…and I have a suggestion.
Arguably, the real adoption of BIM in the design and construction profession began on a similar 100 degree heat wave 17 years ago this week at the Peabody Hotel in Memphis (2005) when 12 representatives of design and construction firms convened to create the BIMForum. The term ‘BIM’ was hardly known before this. And, the acronym for virtual design and construction (VDC) was not yet invented (by Stanford’s CIFE). While temperatures rose we worked several hours at a time in windowless rooms. It later became known as the meeting of the Twelve Angry men (after the great 1957 movie).
Despite the discomfort, passion was high around a vision that architects, builders and trade contractors could embrace a common set of powerful digital tools that held the possibility of radical improvement in conveying design intent and transferring the designer’s vision through stunning 3D models and really clear instructions. Our unifying hope was an end to the growing waste of rework, avoidable change orders and litigation.
Thus, the AGC and AIA came together and we formed the BIMForum – a unique long term partnership to dramatically improve how both sides of the largest industry in the US work. So why move on when so much improvement has been made? Contract Documents regularly include axonometric views of complex details providing improved clarity. Building ‘fly-throughs’ are easy-peasy – every self-respecting BIM guy or gal is a good “flyer”. Off-shore render farms crank out near-photographic images of buildings.
3D coordination of MEP systems has become an entire ecosystem for the elimination of “clashes”. And, what peaceable owner wouldn’t want a “clash-free” building? Yes, without a doubt this BIM stuff, this single tool(s) has reached across professional silos drawing hands together like nothing else since the Master Builder (architect as contractor) of the late 1800’s. But, has the sociological benefits of data sharing between thinkers and makers now exceeded its practical economic value?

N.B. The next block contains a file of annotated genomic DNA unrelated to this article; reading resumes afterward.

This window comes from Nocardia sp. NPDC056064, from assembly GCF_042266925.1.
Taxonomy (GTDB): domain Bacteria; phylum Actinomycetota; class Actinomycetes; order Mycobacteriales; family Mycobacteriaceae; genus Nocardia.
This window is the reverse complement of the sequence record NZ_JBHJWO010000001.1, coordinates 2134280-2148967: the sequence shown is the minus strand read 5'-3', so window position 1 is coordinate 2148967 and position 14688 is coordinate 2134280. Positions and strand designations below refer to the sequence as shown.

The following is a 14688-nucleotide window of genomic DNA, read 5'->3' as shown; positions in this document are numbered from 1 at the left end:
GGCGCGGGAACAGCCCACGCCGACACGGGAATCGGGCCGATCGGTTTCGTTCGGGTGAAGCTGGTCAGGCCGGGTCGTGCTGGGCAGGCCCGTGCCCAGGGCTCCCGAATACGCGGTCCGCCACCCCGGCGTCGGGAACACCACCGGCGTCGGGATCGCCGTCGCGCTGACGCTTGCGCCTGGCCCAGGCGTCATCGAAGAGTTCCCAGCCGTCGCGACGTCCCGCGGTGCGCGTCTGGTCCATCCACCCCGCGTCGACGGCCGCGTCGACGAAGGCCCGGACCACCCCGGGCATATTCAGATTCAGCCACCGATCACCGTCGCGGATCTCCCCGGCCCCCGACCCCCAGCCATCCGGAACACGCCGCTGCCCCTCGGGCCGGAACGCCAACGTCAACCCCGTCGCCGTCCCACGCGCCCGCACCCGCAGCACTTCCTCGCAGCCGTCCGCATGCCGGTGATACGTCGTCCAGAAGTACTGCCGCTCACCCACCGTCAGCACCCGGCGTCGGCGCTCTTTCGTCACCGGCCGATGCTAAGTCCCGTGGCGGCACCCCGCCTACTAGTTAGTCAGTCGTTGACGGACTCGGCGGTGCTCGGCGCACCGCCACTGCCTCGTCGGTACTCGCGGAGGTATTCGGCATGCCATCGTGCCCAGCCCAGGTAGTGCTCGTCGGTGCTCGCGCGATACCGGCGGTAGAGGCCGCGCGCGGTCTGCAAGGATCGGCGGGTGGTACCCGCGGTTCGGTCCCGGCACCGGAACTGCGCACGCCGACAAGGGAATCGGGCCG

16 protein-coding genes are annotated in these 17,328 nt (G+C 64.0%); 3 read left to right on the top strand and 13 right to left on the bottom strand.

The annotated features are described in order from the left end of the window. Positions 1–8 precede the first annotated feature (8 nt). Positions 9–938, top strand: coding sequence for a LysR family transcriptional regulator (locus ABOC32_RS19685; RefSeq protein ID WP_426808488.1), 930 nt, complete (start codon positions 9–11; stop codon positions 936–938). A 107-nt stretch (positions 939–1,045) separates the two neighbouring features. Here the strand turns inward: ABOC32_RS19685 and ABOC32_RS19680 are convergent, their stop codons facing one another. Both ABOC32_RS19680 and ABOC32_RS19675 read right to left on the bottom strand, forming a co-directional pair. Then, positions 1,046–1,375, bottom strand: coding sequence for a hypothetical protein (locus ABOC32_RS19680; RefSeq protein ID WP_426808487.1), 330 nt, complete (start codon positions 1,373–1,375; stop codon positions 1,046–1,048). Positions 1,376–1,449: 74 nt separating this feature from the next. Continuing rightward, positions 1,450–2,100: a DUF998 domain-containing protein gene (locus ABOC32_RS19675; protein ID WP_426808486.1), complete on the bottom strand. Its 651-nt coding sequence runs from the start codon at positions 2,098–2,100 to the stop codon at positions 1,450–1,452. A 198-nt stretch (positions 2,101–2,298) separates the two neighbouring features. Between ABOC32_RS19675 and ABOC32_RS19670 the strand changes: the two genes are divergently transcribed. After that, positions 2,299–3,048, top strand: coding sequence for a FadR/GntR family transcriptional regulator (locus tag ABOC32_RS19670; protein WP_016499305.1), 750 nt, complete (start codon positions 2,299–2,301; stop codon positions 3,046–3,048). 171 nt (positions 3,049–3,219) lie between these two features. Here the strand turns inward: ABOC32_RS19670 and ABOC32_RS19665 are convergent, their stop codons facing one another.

Major projects can have high 6 figure VDC budgets (or more) and dozens of BIM folk spending huge hours passing files, coordinating origins, formats and redrawing. But to what end? Is the final product getting any better, more buildable, more precise? Are we giving the field and factory the real information they need any faster? or at all?
I fear we have lost our way… or at least our trajectory.
May I suggest a major part of the answer is DfMA, the Design for Manufacturing and Assembly methodology. We all believe the standard of care for the final digital model should go beyond having systems able to occupy the same space somewhere in a building. It should be worthy of at least four basic criteria.
1. Reliable direct ordering, it should be countable;
2. Direct (or near-direct) from model fabrication, with a goal of 75% off-site manufacture;
3. Reasonable, safe assembly by people with normal-size hands and bodies and;
4. Serviceable by similar-sized folk – with reasonable access and moderate training.
In pursuit of this goal this summer, TOCCI launched an exciting affiliate company, Prefix DfMA. Over the past 11 years, this team coordinated and polished over 5 billion dollars of complex projects. They join us as partners in this exciting next stage of our mission.
In future insights we will share more about who Prefix DfMA is and how they work. TOCCI joins with other progressive CMs in the UK and US to urge us upward and onward in our mutual quest for better buildings faster and with peace.
Your comments and advice are welcomed as always.
John Tocci, Sr.